This week RagingWire Data Centers confirmed plans for a 1 million square foot data center campus in the Dallas data center market. The 80-megawatt project, built on a 42-acre plot in Garland, Texas, will effectively double RagingWire’s existing national footprint. The company’s operations are currently focused on campuses in Sacramento, Calif. and Ashburn, Virginia.
The RagingWire announcement reinforces a trend we’ve been highlighting here at Data Center Frontier – the super-sizing of the data center campus. The cloud builders are now focused on multi-building campuses that concentrate massive amounts of computing power in regional hubs offering economies of scale, enabling companies to rapidly add server capacity and electric power.
As IT operations push for better economics and speed-to-market, more capacity is shifting to cloud computing platforms, and the server farms and colocation facilities that house them. That makes it difficult to accurately predict how much data center space will be needed, and how soon. RagingWire, for example, says it is growing 25 percent a year.
Wanted: Longer Runways to Ramp Capacity
The solution: Build bigger. Find the very best places to build a data center, and acquire enough land to accommodate years of growth. The trend was visible across the globe this week:
- On Thursday, Apple gained approvals for the first phase of a $950 million data center campus in Galway, Ireland. The company envisions building as many as eight data center facilities at the site, providing capacity of up to 160 megawatts.
- Real estate sources in San Antonio reported Thursday that Microsoft is negotiating for up to 100 acres of land at a business park outside San Antonio, where the company already operates a 470,000 square foot cloud hub and has another large data center under construction. Interestingly, Microsoft is also reported to have leased a substantial chunk of wholesale space in the San Antonio market, suggesting the need for swing capacity to support growth between new builds.
The Dallas/Fort Worth market has been a favored location for cloud builders. Digital Realty operates one of the nation’s largest data center campuses in Richardson, which is home to several marquee cloud providers. In July Facebook broke ground on a planned 750,000 square foot campus in Fort Worth, which will be built out in three phases. This summer, Aligned Data Centers has begun construction on a 30-megawatt facility in Plano, while CyrusOne has added capacity within its 500,000 square foot powered shell in Carrollton. Meanwhile, Datacenter Hawk reports that Ascent Corp. is under contract to acquire land for a data center in the Dallas market.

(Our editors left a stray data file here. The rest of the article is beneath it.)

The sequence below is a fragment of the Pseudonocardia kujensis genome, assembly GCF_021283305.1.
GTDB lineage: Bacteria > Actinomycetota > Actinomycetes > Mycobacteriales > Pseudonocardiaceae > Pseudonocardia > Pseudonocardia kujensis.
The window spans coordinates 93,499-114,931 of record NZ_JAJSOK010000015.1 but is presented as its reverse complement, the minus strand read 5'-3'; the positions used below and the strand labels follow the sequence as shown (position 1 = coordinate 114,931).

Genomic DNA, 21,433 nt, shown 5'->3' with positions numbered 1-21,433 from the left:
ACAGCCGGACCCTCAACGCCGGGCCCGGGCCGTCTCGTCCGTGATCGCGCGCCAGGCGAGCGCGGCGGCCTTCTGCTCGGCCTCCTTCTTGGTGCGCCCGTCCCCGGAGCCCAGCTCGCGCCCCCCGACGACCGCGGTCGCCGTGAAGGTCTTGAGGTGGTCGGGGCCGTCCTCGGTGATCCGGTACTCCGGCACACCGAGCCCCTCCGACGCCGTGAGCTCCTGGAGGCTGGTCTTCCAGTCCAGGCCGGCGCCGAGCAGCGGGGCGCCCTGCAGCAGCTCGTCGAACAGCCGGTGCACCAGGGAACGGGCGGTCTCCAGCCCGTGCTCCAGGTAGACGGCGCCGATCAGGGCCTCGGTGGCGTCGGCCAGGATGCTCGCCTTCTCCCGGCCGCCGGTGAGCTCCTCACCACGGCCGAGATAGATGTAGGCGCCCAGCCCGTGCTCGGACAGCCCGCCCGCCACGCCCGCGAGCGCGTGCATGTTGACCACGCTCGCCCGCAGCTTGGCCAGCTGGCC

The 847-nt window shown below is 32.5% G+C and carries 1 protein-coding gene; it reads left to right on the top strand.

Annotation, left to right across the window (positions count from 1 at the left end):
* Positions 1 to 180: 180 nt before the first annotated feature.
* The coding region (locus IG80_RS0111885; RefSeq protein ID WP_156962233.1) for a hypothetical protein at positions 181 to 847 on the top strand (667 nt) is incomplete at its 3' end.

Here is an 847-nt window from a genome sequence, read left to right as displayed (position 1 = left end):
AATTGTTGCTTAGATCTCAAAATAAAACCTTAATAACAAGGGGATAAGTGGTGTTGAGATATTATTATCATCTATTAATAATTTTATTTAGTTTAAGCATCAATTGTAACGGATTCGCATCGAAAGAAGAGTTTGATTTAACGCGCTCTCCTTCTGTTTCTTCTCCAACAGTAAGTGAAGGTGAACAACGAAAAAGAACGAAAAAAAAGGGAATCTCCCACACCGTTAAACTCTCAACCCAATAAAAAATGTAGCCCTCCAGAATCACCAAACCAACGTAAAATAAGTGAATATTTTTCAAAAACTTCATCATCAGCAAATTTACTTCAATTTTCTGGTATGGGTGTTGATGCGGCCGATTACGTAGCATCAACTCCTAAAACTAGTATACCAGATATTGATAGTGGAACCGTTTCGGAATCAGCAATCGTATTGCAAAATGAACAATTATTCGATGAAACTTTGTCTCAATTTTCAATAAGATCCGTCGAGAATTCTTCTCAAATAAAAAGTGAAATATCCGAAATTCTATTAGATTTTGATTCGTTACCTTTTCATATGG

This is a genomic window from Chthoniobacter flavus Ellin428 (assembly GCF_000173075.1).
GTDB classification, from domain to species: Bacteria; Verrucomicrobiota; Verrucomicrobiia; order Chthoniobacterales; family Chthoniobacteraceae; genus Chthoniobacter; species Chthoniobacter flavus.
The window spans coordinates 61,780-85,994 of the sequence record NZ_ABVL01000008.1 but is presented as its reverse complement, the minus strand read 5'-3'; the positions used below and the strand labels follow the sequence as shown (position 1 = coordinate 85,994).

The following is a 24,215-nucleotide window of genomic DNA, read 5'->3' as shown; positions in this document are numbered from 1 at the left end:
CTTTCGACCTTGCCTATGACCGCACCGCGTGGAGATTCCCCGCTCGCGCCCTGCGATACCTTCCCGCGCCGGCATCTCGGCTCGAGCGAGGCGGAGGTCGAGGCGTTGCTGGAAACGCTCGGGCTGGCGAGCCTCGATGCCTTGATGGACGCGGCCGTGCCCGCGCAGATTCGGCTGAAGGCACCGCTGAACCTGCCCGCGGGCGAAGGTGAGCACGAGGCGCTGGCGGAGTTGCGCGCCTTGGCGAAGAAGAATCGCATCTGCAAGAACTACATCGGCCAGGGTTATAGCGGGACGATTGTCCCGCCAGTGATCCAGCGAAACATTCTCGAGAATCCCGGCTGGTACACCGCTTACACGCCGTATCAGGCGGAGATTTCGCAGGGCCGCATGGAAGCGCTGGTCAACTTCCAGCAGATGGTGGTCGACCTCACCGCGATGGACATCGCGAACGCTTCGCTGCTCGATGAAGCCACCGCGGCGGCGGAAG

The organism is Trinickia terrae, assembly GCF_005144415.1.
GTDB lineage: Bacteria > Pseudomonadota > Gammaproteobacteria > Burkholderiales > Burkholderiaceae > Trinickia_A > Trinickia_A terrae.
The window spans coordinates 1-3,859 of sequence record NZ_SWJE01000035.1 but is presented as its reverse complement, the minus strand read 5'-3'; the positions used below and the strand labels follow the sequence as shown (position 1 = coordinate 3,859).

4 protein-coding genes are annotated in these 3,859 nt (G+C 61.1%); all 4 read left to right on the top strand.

Downtown Dallas is also benefiting, as T5 Data Centers has announced plans to convert a former hotel into a 300,000 square foot data center, and Equinix is making additional investment at the INFOMART.
Bigger in Texas
“The DFW data center market is unique because the barrier to entry is still low,” writes Datacenter Hawk. “Compared to other top data center markets (e.g. Chicago, New York City, Northern New Jersey, and Northern California), building and operating a data center in DFW typically costs less. DFW is a data center bull market for the foreseeable future.”
“We did a thorough evaluation,” said Doug Adams, Senior Vice President and Chief Revenue Officer of RagingWire. “With our site across the street from Richardson and just four miles from the Digital Realty campus, we are in an ideal location for businesses requiring a data center footprint in the middle of the United States.”
Building a 1 million square foot data center is a capital-intensive endeavor. RagingWire has access to the deeper pockets of global telco giant NTT Communications, which allows it to build big. Dallas apparently isn’t the end of the company’s ambitions, as RagingWire says its expansion may include “other top North American data center markets.”
For more insights on how cloud growth is shaping the location and size of data centers, watch for our first Data Center Frontier Executive Roundtable.